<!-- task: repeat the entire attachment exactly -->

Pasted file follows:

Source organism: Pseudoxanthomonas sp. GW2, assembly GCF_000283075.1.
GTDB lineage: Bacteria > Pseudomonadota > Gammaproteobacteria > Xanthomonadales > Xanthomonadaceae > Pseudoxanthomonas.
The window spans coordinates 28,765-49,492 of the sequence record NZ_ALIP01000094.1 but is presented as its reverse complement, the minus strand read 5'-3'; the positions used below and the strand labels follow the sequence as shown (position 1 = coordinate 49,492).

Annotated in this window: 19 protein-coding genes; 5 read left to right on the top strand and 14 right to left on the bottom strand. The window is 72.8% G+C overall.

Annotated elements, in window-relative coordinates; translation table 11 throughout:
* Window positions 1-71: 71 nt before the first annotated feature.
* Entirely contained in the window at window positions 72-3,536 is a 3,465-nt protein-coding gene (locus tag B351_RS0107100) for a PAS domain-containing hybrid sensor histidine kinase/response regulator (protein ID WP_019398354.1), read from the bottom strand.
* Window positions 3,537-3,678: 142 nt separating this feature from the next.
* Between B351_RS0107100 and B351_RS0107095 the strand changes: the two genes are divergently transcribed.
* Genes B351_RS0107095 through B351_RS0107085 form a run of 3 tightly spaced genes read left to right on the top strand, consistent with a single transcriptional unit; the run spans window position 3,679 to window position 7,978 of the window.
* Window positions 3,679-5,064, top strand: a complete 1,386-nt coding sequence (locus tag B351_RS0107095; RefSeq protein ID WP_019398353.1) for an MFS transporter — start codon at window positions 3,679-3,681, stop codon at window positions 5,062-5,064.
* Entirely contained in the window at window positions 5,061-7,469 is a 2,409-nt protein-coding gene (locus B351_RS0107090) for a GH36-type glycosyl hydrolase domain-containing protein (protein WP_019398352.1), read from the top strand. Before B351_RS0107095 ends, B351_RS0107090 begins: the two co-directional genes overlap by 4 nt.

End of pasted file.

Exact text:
Source organism: Pseudoxanthomonas sp. GW2, assembly GCF_000283075.1.
GTDB lineage: Bacteria > Pseudomonadota > Gammaproteobacteria > Xanthomonadales > Xanthomonadaceae > Pseudoxanthomonas.
The window spans coordinates 28,765-49,492 of the sequence record NZ_ALIP01000094.1 but is presented as its reverse complement, the minus strand read 5'-3'; the positions used below and the strand labels follow the sequence as shown (position 1 = coordinate 49,492).

Annotated in this window: 19 protein-coding genes; 5 read left to right on the top strand and 14 right to left on the bottom strand. The window is 72.8% G+C overall.

Annotated elements, in window-relative coordinates; translation table 11 throughout:
* Window positions 1-71: 71 nt before the first annotated feature.
* Entirely contained in the window at window positions 72-3,536 is a 3,465-nt protein-coding gene (locus tag B351_RS0107100) for a PAS domain-containing hybrid sensor histidine kinase/response regulator (protein ID WP_019398354.1), read from the bottom strand.
* Window positions 3,537-3,678: 142 nt separating this feature from the next.
* Between B351_RS0107100 and B351_RS0107095 the strand changes: the two genes are divergently transcribed.
* Genes B351_RS0107095 through B351_RS0107085 form a run of 3 tightly spaced genes read left to right on the top strand, consistent with a single transcriptional unit; the run spans window position 3,679 to window position 7,978 of the window.
* Window positions 3,679-5,064, top strand: a complete 1,386-nt coding sequence (locus tag B351_RS0107095; RefSeq protein ID WP_019398353.1) for an MFS transporter — start codon at window positions 3,679-3,681, stop codon at window positions 5,062-5,064.
* Entirely contained in the window at window positions 5,061-7,469 is a 2,409-nt protein-coding gene (locus B351_RS0107090) for a GH36-type glycosyl hydrolase domain-containing protein (protein WP_019398352.1), read from the top strand. Before B351_RS0107095 ends, B351_RS0107090 begins: the two co-directional genes overlap by 4 nt.